In an era of blanket personal entitlement, the rules of the road have become mere suggestions in Squamish, subject to interpretation based on the mindset of the beholder.
This is not an entirely new development. Traffic regulations have been compromised since the Flintstones affixed wheels to the family buggy.
What’s different these days is the constantly expanding range of prohibited activities where the rubber meets the road, including tailgating, speeding, red-light running and a blatant disregard for stop signs.
U-turns on busy streets have become standard practice and for legions of motorists, the use of turn signals has become passé.
As well, scores of drivers habitually ignore prominently displayed “Keep Right Except to Pass” signage.
They either hog the passing lane at or below the speed limit, or they camp there for the duration of their journey while putting the pedal to the metal well over the posted speed limit.
Gaming the rules has become standard practice, no matter the make, model or shape of the vehicle. It is not uncommon for professional drivers who handle large commercial vehicles to regularly flout traffic statutes with impunity, sometimes glaringly so.
Numerous visitors from out-of-province seem to have no problem embracing our loosey-goosey driving practices, even if they are accustomed to toeing the line on their home turf where traffic laws are more rigidly enforced. Many novice drivers whose vehicles prominently display an “N” sticker bypass the stern warnings they soaked up in driving school and willingly accept the de facto rules of the road unfolding around them.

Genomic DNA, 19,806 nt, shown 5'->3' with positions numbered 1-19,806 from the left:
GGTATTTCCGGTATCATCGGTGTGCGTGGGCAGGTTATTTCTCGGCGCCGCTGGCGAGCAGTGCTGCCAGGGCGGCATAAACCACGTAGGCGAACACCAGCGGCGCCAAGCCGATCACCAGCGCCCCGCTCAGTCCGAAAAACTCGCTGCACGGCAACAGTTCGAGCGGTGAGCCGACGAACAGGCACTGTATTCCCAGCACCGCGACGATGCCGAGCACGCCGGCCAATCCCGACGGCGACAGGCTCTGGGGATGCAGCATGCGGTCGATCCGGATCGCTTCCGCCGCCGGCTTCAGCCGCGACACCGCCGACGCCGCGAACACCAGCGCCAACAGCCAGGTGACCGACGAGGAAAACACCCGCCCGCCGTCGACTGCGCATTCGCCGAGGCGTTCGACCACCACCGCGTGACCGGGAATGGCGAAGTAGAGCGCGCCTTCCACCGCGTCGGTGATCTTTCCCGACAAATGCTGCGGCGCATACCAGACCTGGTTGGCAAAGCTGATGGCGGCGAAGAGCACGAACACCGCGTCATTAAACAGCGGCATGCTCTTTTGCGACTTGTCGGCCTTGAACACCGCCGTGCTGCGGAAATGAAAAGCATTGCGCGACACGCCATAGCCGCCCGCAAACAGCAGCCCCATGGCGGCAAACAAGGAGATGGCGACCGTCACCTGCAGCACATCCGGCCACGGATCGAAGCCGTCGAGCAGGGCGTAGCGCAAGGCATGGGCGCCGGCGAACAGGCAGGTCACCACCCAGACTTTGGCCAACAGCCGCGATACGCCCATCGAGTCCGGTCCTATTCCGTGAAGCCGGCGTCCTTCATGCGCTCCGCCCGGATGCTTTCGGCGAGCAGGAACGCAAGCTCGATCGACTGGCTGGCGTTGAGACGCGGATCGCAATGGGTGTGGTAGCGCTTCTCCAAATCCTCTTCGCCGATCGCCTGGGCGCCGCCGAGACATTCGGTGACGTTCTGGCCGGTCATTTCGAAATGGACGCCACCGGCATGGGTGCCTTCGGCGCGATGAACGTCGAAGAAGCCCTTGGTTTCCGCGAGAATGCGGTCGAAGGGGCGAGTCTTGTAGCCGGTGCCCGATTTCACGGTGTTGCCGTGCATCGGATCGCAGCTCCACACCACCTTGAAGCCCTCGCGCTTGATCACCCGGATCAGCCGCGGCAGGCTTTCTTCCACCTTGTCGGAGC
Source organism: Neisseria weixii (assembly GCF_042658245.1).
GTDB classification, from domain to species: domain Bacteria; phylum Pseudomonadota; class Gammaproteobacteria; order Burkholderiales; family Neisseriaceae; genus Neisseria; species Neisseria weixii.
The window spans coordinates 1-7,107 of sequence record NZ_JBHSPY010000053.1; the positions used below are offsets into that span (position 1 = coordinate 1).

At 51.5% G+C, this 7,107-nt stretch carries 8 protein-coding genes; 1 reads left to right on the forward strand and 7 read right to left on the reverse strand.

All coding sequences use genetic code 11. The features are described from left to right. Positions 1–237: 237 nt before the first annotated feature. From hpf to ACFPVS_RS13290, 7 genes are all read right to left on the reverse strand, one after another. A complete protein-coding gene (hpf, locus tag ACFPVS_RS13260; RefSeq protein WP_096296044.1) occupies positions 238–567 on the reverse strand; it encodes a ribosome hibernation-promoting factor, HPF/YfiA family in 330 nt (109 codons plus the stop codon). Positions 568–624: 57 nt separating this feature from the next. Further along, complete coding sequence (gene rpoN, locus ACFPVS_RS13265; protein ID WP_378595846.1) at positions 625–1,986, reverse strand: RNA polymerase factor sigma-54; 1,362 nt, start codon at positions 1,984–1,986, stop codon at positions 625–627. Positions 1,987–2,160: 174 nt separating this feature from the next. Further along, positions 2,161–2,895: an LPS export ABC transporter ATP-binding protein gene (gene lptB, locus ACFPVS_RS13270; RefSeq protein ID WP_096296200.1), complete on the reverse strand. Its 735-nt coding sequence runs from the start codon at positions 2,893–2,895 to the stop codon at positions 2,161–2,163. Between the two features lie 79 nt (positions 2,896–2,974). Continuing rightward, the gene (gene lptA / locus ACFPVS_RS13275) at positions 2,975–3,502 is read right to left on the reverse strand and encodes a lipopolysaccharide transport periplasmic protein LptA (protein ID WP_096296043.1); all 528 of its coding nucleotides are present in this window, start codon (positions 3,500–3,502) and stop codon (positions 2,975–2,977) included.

But to be fair, the culpability net has to be spread much wider.
Drivers are not the only participants in the rule evasion sweepstakes. Jaywalking, and doing so while texting, is gaining in popularity. The world of two-wheeled transportation has its catalogue of sketchy practices. More and more cyclists ride wherever they please, on sidewalks, in crosswalks, and against traffic on roadways with cycling lanes.
In that parallel universe, they blow through stop signs and red lights with reckless abandon. So what can be done to stem the tide of artful rule evasion?
Should we boost the police presence on our roadways, or install more red-light cameras and re-introduce photo radar?
In all likelihood, a systematic and co-ordinated response from the powers-that-be will only be triggered when the needle on the communal shock and awe meter redlines following a dramatic spike in injuries and fatalities.
That said, after projecting another year of billion-dollar losses as injury claims mount, our provincial auto insurance provider has finally caught on that we have a problem.
This past August, ICBC received approval from the B.C. Utilities Commission to hike the basic insurance rate by 6.3 per cent.
And policyholders will have to list one and all who intend to get behind the wheel of their vehicles.
Additionally, driving experience and crash history will have a much bigger impact on insurance premiums.
Let’s hope those changes help to dial back the widespread scofflaw behaviour plaguing our streets and highways.